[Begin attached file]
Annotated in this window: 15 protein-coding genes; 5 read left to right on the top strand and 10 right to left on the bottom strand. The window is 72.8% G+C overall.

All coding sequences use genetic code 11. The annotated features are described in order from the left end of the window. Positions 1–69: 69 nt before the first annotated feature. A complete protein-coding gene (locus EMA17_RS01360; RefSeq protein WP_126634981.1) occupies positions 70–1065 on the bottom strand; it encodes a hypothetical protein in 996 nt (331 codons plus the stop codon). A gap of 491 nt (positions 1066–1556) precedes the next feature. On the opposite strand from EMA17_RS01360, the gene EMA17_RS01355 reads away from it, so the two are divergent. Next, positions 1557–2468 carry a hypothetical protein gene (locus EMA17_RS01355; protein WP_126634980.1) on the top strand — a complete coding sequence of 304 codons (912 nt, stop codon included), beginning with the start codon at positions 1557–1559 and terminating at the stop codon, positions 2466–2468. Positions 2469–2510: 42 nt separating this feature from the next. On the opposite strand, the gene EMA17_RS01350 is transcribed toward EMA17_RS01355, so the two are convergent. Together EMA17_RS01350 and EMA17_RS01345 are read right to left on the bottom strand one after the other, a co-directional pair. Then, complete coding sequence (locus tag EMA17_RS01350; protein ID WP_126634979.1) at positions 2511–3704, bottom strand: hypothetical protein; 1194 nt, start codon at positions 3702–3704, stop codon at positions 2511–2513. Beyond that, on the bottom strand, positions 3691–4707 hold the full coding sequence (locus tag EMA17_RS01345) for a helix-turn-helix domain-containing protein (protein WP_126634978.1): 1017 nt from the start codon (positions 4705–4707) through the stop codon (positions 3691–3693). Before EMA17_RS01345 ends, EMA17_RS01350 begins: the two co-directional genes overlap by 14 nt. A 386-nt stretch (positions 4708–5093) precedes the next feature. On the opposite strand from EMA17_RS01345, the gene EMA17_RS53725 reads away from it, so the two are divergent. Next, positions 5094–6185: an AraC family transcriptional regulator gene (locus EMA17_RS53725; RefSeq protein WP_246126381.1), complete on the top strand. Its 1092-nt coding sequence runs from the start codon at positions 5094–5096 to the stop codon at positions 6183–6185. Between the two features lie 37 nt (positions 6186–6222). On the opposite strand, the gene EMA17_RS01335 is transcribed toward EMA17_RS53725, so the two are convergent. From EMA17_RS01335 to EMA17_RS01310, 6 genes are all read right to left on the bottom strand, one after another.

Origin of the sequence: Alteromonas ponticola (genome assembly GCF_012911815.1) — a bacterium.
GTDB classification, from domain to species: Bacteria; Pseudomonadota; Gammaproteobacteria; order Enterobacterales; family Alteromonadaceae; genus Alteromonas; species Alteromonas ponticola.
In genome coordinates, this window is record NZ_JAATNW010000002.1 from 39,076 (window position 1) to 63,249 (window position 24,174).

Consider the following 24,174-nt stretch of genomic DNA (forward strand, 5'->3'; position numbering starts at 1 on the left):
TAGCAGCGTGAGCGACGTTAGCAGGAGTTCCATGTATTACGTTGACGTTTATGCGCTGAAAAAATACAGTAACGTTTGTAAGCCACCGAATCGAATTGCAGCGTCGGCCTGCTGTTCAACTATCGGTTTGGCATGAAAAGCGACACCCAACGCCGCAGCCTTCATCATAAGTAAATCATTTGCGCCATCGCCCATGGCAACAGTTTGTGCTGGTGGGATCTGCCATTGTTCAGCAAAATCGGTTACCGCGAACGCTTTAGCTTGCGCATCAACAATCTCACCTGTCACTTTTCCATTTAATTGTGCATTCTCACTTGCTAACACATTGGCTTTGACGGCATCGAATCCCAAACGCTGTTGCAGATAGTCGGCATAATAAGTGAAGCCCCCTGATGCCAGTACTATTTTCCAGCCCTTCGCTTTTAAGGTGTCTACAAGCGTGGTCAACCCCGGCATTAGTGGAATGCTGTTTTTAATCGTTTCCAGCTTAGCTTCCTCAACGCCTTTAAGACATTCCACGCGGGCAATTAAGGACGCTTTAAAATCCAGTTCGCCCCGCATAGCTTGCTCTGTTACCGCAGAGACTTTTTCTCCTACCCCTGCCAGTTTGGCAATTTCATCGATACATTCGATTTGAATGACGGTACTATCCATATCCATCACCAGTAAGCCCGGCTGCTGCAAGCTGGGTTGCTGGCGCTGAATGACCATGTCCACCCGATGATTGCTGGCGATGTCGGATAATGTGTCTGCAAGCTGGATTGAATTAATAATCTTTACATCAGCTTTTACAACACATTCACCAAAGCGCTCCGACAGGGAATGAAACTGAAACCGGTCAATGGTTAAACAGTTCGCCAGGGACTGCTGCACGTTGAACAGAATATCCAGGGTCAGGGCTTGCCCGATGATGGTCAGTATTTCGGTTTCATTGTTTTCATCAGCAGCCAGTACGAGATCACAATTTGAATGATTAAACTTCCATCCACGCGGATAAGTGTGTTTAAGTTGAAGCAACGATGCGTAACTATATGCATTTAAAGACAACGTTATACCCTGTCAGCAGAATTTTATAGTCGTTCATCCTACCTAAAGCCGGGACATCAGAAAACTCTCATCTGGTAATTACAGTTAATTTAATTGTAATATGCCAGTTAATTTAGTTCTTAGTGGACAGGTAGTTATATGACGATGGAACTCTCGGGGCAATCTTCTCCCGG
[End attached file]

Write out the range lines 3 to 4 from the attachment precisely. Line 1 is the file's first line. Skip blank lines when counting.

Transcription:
Origin of the sequence: Alteromonas ponticola (genome assembly GCF_012911815.1) — a bacterium.
GTDB classification, from domain to species: Bacteria; Pseudomonadota; Gammaproteobacteria; order Enterobacterales; family Alteromonadaceae; genus Alteromonas; species Alteromonas ponticola.